The Palm Beach County Sheriff’s Office is set to pay out more than $1 million to settle two federal lawsuits involving deputies in controversial shootings.
The department will pay $562,500 to the family of Matthew Pollow, a mentally ill 28-year-old who was killed in April 2014 in Boca Raton. The deputy who shot him said Pollow came after him with a screwdriver.
The department will pay $450,000 to the guardianship of Jeremy Hutton, a then-17-year-old suffering from Down syndrome who was shot while driving away from a deputy in 2010.
Both amounts are by far the most PBSO has paid out for a deputy-involved shooting. The previous record was $300,000, for the 2008 killing of an unarmed Guatemalan man during a traffic stop.
The settlements clear two of at least five lawsuits facing PBSO over shootings, including the shooting of Dontrell Stephens, an unarmed bicyclist left paralyzed. That case is currently in trial in federal court in Fort Lauderdale. Also, the agency faces federal trials in the shootings of Victor Arango and Seth Adams.
In April, The Palm Beach Post documented all police-involved shootings in Palm Beach County, pointing to deficiencies in agency review. The sheriff’s office was involved in 123 shootings, including 45 fatal, between 2000 and April 2015.
Ted Leopold, the attorney for Pollow’s family, said the settlement gave the family justice.
“They got answers they would not have gotten but not for the lawsuit,” he said Monday. “They know, in fact, their son was killed instead of trying to kill someone.”
Both shootings exposed shortcomings in PBSO’s own investigations, lawyers in the two lawsuits said.
In Hutton’s case, both PBSO and the State Attorney’s Office concluded that video recordings showed Hutton driving at deputy Jason Franqui when Franqui started shooting. Franqui was cleared of any wrongdoing.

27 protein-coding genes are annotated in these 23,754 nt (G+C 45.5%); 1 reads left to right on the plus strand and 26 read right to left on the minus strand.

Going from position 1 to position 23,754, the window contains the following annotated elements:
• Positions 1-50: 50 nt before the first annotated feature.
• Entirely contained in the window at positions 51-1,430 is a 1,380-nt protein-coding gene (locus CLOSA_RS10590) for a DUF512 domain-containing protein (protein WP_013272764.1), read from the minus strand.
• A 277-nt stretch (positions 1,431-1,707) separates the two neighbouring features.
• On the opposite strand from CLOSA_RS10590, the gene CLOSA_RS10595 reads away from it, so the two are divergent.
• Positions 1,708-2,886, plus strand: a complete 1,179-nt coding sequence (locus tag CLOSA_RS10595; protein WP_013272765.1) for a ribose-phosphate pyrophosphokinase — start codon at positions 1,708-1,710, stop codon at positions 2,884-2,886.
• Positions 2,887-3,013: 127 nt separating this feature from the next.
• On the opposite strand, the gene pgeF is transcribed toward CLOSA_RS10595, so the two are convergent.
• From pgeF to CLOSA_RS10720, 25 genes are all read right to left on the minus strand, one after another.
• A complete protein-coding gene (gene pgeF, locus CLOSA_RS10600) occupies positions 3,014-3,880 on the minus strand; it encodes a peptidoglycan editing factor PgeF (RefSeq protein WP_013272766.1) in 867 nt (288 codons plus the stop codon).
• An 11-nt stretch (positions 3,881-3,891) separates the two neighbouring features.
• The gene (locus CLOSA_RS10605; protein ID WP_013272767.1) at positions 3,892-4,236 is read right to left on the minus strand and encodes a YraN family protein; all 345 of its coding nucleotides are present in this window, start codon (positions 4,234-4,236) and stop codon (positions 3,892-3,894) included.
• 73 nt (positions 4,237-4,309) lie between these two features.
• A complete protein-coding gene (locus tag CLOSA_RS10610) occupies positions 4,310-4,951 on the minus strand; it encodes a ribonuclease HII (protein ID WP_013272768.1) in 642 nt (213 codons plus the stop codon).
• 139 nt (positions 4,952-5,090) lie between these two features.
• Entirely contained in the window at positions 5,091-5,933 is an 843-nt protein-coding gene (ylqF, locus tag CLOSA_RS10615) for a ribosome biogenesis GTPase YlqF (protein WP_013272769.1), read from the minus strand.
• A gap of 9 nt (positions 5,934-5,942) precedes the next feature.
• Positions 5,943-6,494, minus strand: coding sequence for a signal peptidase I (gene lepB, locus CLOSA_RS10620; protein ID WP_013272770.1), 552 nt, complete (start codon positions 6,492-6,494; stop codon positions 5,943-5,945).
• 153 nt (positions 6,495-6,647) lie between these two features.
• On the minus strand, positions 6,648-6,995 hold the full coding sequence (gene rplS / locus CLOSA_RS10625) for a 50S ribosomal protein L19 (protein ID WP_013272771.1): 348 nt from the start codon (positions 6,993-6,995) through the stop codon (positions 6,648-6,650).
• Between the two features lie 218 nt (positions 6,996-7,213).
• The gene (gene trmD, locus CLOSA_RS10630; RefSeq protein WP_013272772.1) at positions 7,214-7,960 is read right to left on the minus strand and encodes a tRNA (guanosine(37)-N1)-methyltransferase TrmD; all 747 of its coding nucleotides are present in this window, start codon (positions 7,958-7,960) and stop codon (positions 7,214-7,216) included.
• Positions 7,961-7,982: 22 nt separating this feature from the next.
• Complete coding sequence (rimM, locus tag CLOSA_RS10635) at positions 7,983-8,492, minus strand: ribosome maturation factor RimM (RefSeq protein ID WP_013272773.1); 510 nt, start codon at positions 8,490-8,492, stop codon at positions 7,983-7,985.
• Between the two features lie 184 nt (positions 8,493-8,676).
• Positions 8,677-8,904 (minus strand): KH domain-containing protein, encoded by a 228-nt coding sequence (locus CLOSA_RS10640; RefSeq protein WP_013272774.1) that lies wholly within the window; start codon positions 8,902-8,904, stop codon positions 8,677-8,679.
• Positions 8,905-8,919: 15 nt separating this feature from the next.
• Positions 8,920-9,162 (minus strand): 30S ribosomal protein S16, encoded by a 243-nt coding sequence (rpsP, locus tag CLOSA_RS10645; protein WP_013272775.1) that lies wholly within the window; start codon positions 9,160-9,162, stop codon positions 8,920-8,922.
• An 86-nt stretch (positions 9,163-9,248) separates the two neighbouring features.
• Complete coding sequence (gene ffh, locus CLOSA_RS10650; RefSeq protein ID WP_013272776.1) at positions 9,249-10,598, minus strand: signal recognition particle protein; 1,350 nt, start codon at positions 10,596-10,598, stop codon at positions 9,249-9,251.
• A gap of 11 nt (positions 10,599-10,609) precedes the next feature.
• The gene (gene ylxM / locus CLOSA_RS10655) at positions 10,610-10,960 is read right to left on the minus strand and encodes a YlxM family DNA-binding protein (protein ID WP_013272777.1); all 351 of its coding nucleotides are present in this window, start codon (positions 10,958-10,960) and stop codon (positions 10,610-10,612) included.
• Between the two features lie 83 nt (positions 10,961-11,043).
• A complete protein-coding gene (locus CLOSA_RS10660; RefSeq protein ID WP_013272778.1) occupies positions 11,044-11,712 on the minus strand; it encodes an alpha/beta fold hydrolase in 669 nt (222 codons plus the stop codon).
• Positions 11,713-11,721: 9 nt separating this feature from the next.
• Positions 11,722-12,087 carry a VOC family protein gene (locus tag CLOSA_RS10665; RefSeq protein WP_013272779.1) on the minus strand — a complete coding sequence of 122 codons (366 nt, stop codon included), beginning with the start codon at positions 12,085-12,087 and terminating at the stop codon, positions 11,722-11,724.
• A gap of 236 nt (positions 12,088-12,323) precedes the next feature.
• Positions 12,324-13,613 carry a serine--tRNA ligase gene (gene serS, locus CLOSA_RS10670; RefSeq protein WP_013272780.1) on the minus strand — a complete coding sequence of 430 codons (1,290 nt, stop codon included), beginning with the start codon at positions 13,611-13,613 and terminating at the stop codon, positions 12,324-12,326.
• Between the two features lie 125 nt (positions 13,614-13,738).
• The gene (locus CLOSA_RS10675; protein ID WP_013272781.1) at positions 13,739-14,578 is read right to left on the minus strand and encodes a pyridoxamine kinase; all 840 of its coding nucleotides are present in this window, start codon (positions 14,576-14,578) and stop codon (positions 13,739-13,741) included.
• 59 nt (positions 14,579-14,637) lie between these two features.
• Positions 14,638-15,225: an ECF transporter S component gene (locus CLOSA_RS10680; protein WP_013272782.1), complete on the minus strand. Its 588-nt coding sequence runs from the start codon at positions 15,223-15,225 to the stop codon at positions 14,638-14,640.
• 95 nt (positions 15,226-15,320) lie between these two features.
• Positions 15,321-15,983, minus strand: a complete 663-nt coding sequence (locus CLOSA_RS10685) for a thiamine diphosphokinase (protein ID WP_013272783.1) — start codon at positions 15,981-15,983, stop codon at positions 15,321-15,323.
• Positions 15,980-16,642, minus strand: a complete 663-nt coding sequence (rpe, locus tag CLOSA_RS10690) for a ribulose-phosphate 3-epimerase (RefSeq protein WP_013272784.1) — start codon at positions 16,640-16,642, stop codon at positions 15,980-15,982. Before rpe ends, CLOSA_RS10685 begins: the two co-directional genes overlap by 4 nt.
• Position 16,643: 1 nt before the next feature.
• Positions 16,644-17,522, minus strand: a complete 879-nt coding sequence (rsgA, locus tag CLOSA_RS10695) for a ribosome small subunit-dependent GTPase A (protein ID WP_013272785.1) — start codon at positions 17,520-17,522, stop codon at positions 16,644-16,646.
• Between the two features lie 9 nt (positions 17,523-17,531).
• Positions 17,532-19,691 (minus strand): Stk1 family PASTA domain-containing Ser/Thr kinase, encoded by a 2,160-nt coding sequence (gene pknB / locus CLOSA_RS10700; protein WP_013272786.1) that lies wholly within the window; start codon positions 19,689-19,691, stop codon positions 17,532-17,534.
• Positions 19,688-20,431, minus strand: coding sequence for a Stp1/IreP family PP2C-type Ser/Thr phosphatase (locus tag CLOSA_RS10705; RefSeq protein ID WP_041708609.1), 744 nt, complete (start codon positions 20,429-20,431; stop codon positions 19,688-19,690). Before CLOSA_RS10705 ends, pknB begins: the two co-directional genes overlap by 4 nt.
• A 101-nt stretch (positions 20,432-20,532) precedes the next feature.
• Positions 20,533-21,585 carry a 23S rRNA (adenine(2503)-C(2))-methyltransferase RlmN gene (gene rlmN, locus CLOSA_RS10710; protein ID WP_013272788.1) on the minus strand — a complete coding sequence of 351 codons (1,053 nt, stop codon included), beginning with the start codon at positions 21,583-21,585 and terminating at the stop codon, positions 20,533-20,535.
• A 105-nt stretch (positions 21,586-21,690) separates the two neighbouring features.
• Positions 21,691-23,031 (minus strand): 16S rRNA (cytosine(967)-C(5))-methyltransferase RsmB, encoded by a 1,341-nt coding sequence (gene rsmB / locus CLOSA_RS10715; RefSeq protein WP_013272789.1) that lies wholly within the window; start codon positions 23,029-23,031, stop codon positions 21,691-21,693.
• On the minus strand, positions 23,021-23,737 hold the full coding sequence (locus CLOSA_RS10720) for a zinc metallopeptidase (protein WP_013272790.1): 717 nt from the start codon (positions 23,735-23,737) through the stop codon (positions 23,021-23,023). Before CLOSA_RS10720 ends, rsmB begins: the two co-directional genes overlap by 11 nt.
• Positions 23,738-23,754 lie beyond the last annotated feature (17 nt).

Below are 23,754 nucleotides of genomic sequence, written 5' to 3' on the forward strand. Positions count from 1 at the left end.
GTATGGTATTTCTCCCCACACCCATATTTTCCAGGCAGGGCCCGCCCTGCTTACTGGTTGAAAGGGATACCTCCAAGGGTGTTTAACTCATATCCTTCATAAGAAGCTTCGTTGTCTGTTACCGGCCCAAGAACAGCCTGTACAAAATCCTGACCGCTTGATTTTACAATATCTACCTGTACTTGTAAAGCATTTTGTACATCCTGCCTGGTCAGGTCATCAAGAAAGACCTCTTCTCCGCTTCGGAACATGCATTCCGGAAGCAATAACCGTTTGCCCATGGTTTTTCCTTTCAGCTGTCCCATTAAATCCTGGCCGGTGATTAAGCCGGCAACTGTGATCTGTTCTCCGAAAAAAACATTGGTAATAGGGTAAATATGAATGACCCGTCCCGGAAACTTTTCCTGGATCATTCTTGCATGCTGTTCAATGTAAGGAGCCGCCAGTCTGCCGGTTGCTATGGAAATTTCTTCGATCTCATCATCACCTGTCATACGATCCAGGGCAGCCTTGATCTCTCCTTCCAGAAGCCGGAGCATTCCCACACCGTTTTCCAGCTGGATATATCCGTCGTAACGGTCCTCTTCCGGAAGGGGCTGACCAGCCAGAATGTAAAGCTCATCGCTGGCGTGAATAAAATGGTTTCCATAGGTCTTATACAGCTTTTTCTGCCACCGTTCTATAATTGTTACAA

The video actually showed the opposite: Hutton was driving away from the deputy when the deputy started shooting.
“I think we were able to show their investigation was really delusory and nothing more than a rubber stamp,” said attorney Stuart Kaplan, who represented Hutton. “When we forced those people who were at the top of the (PBSO) food chain to take a look at the case during the deposition and forced them to take a look at the video, they all acknowledged that there were substantial inconsistencies that were unresolved and remained unresolved.”
In Pollow’s case, deputy Evan Rosenthal said Pollow held the screwdriver above his head when he charged at him. But another deputy at the scene said in a deposition that Pollow never had his hands above his waist. Pollow was diagnosed as bipolar and schizophrenic and had called the police for help, his lawyers said.
Leopold said the physical evidence also contradicted the deputy’s statement. Deputies said, for example, that after Pollow was shot, he was gripping the screwdriver so tightly that they had to kick his hand multiple times for him to release it.
But that would have been impossible, Leopold said. Pollow was shot four times, including three times in the back. One of those bullets severed his spine and would have made it impossible to hold anything, Leopold said.
“Facts like that just smelled of something wrong,” Leopold said.
He added, “The review by the State Attorney’s Office and the internal review was, in my respective view, very deficient, and was far afield from what the physical evidence was.”